32. Sakhi Mohena–Sohena (Part-1)
sky is over-cast and a slight drizzle has begun to fall. A tentative breeze
shakes the bare branches of the trees. It is the height of winter season and
very, very cold. Now the clouds and rain have added that extra chill to the
air, making the people seek protection in the warmth of their homes.
In a quiet area of the town
there is a beautiful garden, imaginatively laid out with shrubs, flowering
plants and trees, and, in between, there are marble fountains and paved
pathways. But all is still and the vegetation seems to wait with bated
breath for that first touch of spring, to burst forth in all its colour and
beauty. In a far-off corner there is a simple mud hut. Its door is closed
and a dim light glows at its single window. A tall and graceful lady walks
up to the door and knocks on it with the handle of a 'kirpan' which she is
holding in her hand. It is indeed, a strange sight to see this regal figure
waiting at the door of this poor hovel. After a while the door opens and she
The interior of the hut is
spotlessly clean; the walls have been white-washed and the floor is covered
with handmade mats. The leaping flames of the fire burning brightly in a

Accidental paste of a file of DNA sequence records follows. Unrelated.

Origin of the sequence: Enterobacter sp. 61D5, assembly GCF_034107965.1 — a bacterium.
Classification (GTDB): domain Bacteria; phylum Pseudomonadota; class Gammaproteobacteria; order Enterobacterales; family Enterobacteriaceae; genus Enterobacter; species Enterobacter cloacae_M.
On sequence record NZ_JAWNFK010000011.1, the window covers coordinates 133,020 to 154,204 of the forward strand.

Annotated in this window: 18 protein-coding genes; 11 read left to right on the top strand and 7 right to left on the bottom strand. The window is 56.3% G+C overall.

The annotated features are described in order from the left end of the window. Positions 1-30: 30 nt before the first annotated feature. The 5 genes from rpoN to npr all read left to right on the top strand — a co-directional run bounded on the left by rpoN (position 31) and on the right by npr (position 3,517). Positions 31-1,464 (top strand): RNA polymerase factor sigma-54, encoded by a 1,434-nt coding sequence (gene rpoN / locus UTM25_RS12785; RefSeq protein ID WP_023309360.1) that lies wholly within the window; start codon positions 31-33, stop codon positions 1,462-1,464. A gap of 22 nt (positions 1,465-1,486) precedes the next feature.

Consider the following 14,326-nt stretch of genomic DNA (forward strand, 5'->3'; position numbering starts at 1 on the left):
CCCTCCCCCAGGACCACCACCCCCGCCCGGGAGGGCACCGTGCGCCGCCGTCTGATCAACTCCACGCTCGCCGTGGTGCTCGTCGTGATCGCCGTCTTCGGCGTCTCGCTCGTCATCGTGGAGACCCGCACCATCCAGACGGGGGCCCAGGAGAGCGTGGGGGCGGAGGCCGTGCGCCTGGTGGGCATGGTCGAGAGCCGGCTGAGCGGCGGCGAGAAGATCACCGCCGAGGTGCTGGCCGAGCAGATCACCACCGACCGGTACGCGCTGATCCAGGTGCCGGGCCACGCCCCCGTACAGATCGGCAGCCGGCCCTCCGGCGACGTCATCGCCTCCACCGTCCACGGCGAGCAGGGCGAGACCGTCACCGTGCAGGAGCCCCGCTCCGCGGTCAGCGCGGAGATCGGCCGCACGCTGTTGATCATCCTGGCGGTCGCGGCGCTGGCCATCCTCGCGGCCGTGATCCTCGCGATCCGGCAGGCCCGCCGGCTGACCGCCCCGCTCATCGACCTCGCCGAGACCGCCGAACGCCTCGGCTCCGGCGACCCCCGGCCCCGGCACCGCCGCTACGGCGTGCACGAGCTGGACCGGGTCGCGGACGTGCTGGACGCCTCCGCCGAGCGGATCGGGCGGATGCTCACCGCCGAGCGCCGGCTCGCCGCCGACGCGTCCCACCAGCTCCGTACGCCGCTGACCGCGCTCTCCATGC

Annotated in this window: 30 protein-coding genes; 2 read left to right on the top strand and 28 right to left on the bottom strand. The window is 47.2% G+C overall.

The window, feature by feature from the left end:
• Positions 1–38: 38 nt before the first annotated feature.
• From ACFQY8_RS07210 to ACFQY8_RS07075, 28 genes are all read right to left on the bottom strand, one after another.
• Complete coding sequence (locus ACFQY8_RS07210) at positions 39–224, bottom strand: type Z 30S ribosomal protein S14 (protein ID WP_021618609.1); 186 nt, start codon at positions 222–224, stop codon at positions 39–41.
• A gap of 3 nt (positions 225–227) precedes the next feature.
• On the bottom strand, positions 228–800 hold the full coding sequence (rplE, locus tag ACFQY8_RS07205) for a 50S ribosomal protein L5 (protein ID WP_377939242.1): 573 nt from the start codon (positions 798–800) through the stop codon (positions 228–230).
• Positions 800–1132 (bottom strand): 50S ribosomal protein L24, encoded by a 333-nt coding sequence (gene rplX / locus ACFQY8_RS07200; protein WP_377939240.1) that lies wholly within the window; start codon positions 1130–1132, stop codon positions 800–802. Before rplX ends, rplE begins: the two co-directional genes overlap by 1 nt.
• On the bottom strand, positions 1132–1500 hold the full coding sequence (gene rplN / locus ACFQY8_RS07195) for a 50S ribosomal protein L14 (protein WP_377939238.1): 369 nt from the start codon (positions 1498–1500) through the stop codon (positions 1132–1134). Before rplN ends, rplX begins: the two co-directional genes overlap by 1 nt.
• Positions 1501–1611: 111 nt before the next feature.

corner offer a warm welcome. The young woman, who opened the door, greets
the lady respectfully and after spreading a clean cloth on a stool offers it
to her guest to sit on. She herself sits down on the floor near by and with
loving entreaty in her voice says, "Ammi ji, my dearest mother, how
wonderful you are! In spite of the cold and the rain you have taken the
trouble to come. Why didn't you send for me?"
"Because I had
promised that I would come."
"Yes, but it is so
cold. You only had to send a message, and I, your humble servant, would have
been too happy to obey."
"You must not
call yourself a servant. You are under my care, and as you know I too, am a
seeker of the Almighty's grace."
"My dear, dear
mother! You are so good to me. I have some fresh goat's milk, honey and
plain bread. Please say you will have some."
"My child, I have
already served Him the evening meal and eaten before coming. Now, you know
what draws me here and for which I am waiting so eagerly."
Mohena bowed her head and
going to a corner, took down the 'Sarod' which was hanging there. Quickly
she tuned it and played a few notes of Raag Malhar, which soon changed to
Raag Sarang. Ammi ji got up from the stool and sat down on the floor with
her eyes closed. Mohena began to sing
bin kiyu rahiye dukh biyapay,
saad na pheekee rus bin, bin prabh kaal santapay."
The sweetness of the
singing and the beauty of the words cast a magic spell and time passed
swiftly. Suddently, the distant clock-tower struck three. Ammi ji got up at
once to leave, but at Mohena's pleading, stayed to have a hot cup of salted
tea with some almonds and walnuts. As she reached the door, Mohena's eyes
filled with tears, she became very pale and losing her balance she sat down
abruptly. Ammi ji put her head in her lap and caressed her lovingly. But